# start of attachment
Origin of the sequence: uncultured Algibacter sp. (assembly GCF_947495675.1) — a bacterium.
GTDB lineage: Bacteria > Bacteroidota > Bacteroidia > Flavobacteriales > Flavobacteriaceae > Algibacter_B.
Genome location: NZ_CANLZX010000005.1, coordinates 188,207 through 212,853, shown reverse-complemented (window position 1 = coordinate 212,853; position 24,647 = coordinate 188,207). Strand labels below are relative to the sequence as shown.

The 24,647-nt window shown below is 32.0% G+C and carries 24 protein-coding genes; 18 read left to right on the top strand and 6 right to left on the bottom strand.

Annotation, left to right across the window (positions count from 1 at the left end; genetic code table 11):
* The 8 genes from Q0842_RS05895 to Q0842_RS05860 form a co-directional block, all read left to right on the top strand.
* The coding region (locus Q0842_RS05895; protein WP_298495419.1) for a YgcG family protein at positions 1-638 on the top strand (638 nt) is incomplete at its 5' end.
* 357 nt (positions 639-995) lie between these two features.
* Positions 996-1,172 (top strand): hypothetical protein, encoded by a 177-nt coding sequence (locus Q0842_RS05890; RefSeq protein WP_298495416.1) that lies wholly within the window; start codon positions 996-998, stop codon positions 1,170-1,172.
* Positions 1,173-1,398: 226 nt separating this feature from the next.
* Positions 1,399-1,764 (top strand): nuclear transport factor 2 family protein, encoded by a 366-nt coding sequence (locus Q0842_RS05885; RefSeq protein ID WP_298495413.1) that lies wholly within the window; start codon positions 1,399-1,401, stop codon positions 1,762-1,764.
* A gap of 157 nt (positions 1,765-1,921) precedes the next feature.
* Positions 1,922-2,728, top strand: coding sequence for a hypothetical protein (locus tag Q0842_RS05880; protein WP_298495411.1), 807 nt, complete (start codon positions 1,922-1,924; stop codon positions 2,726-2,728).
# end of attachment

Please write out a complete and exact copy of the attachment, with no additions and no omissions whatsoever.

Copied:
Origin of the sequence: uncultured Algibacter sp. (assembly GCF_947495675.1) — a bacterium.
GTDB lineage: Bacteria > Bacteroidota > Bacteroidia > Flavobacteriales > Flavobacteriaceae > Algibacter_B.
Genome location: NZ_CANLZX010000005.1, coordinates 188,207 through 212,853, shown reverse-complemented (window position 1 = coordinate 212,853; position 24,647 = coordinate 188,207). Strand labels below are relative to the sequence as shown.

The 24,647-nt window shown below is 32.0% G+C and carries 24 protein-coding genes; 18 read left to right on the top strand and 6 right to left on the bottom strand.

Annotation, left to right across the window (positions count from 1 at the left end; genetic code table 11):
* The 8 genes from Q0842_RS05895 to Q0842_RS05860 form a co-directional block, all read left to right on the top strand.
* The coding region (locus Q0842_RS05895; protein WP_298495419.1) for a YgcG family protein at positions 1-638 on the top strand (638 nt) is incomplete at its 5' end.
* 357 nt (positions 639-995) lie between these two features.
* Positions 996-1,172 (top strand): hypothetical protein, encoded by a 177-nt coding sequence (locus Q0842_RS05890; RefSeq protein WP_298495416.1) that lies wholly within the window; start codon positions 996-998, stop codon positions 1,170-1,172.
* Positions 1,173-1,398: 226 nt separating this feature from the next.
* Positions 1,399-1,764 (top strand): nuclear transport factor 2 family protein, encoded by a 366-nt coding sequence (locus Q0842_RS05885; RefSeq protein ID WP_298495413.1) that lies wholly within the window; start codon positions 1,399-1,401, stop codon positions 1,762-1,764.
* A gap of 157 nt (positions 1,765-1,921) precedes the next feature.
* Positions 1,922-2,728, top strand: coding sequence for a hypothetical protein (locus tag Q0842_RS05880; protein WP_298495411.1), 807 nt, complete (start codon positions 1,922-1,924; stop codon positions 2,726-2,728).